Grammar Consonance: Definition and Examples |
The Blue Book of Grammar and Punctuation

Consonance: Definition and Examples

The impact of language is often just as much about its sound as its meanings and organization of words. When used with skill and well-aimed subtlety, certain devices in American English can add extra voice and harmony to our writing.

Read the following aloud to yourself:

If we’re lucky, the truck’s gear shift won’t get stuck.

What do you notice about the sound of the sentence? You might be aware of its assonance, the repetition of vowel sounds:

If we’re lucky, the truck’s gear shift won’t get stuck.

The sentence also includes another aspect known as consonance, which is the repetition of consonant sounds in two or more words:

If we’re lucky, the truck‘s gear shift won’t get stuck.

The consonance in the sentence also achieves rhythm through rhyme (truck and stuck, as well as immediate kinship to lucky).

Consonance: Why We Use It

Like assonance, consonance is an intensifying element of speech and composition. Consonance appeals to our attraction to the sounds of words beyond their literal meanings. The sounds become the focus beyond the letters themselves.

Consonance can appear in the beginning, middle, or end of words. As writers sharpening our precision and eloquence, we’ll often apply consonance to:

make words and messages memorable. Think of how consonance appears throughout commercial culture to create a “hook”:

Best Buy DunkinDonuts
Krispy Kreme Coca-Cola
Constant Contact PayPal
Tic Tac What’s in Your Wallet? (Capital One tagline)

make words even more musical. When we’re listening to a song we like, in addition to the arrangement and melody, we’ll often be drawn to consonant lyrics:

We’re gonna rock around the clock tonight
We’re gonna rock, rock, rocktil broad daylight
We’re gonna rock, gonna rock around the clock
(“Rock Around the Clock” by Bill Haley and His Comets)

Just a small-town girl
Livin’ in a lonely world
She took the midnight train going anywhere
(“Don’t Stop Believin'” by Journey)

Both examples show how repeating consonant sounds make the lyrics leap from the song and add to the intended spirit conveyed.

reinforce imagery. Consonance can add extra color to imitations or representations of natural sounds in writing (also known as onomatopoeia): bowwow; cha-ching; the pitterpatter of rain; plop plop, fizz fizz (Alka-Seltzer slogan).

slow the reading process. Reading can sometimes be a swift or hurried activity, especially within our current world of limitless content. Writing with consonance can slow a reader’s movement through a passage by emphasizing the distinct sounds of our language. This in turn can also aid thought, comprehension, and retention.

Consonance: More Examples

With a further understanding of consonance, you’ll likely recognize or recall it in everything from popular culture to daily conversation:

best bet Wizard of Oz bye-bye
she sells seashells by the seashore Beastie Boys X marks the spot
Bilbo Baggins Fred Flintstone Jack and Jill
Rudolph the Red-Nosed Reindeer Foo Fighters Peter Piper

Consonance and Alliteration

If you’ve been noticing that consonance often involves starting sounds (i.e., first letters), you’re onto something.

That’s because consonance frequently appears with alliteration, which is the repetition of consonant or vowel sounds at the start of words or in their stressed syllables.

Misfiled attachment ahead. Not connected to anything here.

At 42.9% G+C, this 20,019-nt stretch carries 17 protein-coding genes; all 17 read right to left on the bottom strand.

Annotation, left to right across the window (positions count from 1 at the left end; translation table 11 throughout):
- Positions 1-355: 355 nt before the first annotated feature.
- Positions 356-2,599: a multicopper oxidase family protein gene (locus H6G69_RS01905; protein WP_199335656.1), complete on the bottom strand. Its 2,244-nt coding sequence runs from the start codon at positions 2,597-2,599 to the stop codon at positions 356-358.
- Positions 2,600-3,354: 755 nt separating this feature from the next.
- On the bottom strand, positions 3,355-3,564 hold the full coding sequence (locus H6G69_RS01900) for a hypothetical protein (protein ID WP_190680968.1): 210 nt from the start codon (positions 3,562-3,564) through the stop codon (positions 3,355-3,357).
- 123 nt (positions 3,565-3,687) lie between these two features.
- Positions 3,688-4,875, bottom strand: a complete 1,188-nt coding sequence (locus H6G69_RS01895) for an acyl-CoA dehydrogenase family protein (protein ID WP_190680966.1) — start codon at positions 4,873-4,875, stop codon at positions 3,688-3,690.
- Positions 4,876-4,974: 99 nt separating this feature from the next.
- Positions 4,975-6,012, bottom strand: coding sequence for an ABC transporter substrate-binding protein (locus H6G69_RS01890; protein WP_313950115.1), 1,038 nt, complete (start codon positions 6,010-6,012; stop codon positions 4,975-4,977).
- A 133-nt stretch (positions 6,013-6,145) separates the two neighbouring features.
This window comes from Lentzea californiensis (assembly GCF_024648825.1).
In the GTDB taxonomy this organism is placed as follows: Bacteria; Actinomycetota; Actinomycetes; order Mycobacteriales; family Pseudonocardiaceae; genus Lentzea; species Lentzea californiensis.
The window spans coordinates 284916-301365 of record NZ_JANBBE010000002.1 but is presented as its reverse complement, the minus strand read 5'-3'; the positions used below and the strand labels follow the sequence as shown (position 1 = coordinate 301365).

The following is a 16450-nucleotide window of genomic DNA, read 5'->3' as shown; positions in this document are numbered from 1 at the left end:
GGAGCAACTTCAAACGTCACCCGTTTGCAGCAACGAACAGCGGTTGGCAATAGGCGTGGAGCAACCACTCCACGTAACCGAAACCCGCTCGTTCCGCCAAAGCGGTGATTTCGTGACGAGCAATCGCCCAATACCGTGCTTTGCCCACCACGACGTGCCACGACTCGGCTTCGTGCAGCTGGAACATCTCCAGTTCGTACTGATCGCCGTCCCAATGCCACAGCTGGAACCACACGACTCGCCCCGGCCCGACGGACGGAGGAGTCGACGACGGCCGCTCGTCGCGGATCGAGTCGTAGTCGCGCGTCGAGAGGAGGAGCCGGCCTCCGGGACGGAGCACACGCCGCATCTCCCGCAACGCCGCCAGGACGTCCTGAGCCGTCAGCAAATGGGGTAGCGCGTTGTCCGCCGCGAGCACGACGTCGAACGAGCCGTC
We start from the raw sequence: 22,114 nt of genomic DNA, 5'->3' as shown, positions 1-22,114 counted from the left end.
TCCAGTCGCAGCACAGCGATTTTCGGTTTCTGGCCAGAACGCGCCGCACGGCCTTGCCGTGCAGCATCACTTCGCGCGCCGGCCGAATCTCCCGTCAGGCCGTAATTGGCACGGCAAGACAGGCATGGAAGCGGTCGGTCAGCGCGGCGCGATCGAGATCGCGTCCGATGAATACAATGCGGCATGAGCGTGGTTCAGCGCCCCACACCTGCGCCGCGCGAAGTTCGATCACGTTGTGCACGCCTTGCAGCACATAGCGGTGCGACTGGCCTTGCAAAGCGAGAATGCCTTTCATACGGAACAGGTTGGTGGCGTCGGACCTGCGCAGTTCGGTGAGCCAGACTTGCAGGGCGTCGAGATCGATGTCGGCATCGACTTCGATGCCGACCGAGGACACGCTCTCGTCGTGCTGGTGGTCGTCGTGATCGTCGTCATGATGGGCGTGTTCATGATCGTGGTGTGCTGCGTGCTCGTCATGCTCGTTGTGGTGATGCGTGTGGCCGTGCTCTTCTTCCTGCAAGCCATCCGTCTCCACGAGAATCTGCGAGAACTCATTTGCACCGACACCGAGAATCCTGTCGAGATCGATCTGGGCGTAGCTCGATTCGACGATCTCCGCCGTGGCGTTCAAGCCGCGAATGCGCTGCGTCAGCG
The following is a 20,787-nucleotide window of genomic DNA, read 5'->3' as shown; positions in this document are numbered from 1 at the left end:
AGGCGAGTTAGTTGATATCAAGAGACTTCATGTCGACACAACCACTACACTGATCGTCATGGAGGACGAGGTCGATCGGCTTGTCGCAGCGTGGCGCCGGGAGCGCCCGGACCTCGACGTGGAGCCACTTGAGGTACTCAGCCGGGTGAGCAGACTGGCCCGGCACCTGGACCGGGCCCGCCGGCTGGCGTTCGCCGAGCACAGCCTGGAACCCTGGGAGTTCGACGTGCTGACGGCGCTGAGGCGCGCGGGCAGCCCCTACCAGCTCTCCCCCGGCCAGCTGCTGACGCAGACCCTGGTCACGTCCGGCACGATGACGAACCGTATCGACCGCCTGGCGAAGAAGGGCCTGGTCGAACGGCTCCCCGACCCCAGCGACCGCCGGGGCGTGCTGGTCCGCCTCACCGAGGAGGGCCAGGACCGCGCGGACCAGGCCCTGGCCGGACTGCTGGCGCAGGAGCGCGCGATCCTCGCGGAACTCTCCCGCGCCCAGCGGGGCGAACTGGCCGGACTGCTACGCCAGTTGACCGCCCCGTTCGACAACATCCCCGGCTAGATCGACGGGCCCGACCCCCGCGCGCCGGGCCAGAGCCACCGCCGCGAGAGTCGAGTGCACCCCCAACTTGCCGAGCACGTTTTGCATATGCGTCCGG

Is Mickey going to marry Miriam?

Make sure the X marks the right spot by the sassafras tree.

Annie told me Dave received a diamond-encrusted medal for infomercial excellence.

If a consonant sound appears in an unstressed syllable, it is not alliteration.

The amphibian from Christopher’s tank is friendly and furry.

This sentence contains alliteration, but Christopher is not a part of it because the ph sound is in an unstressed syllable.

Consonance: Guideline Review

Let’s recap the principles for reinforcing skill with consonance in writing.

1) Remember that consonance is the repetition of consonant sounds in two or more words. The sounds do not apply to letters used and can appear anywhere in the word.


theatrical neanderthal

rough yet fluffy

Christopher’s amphibian

2) Consonance can include alliteration as well. The consonant sounds must start the words or appear in their stressed syllables.



Peter Piper

friendly, furry amphibian

3) As with any technique, we should use consonance with proper moderation. When we include it with judicious restraint, we can further develop style, voice, and rhythm; when we overapply it, our writing can become distracting, obvious, and even attention-seeking.

Consider the following sentence:

The wanderer from Wales wound his way to the welcoming winery.

The statement is grammatical, and it even has its own rhythm and “song.” However, it also can make us more focused on the barrage of consonant sounds than on what’s being expressed.

Good consonance should balance sound with expression so they complement each other. We can restore the sentence with some revision:

The Welsh wanderer meandered to the friendly winery.

Our new treatment makes the consonance less heavy-handed while also reducing word count in expressing the information that best serves the reader.

Related Topic

Writing with Rhythm and Sound

Pop Quiz

Determine if each sentence includes consonance.

1. Zachary wants to go to the zoo and then see the jazz concert. [Yes / No]

2. All is well that ends well. [Yes / No]

3. Curiosity will complicate the raccoon. [Yes / No]

4. Preparing the hallway might take days. [Yes / No]

5. Bob asked the mime to make a new face. [Yes / No]


Pop Quiz Answers

1. Zachary wants to go to the zoo and then see the jazz concert. Yes

2. All is well that ends well. Yes

3. Curiosity will complicate the raccoon. Yes

4. Preparing the hallway might take days. No

5. Bob asked the mime to make a new face. Yes

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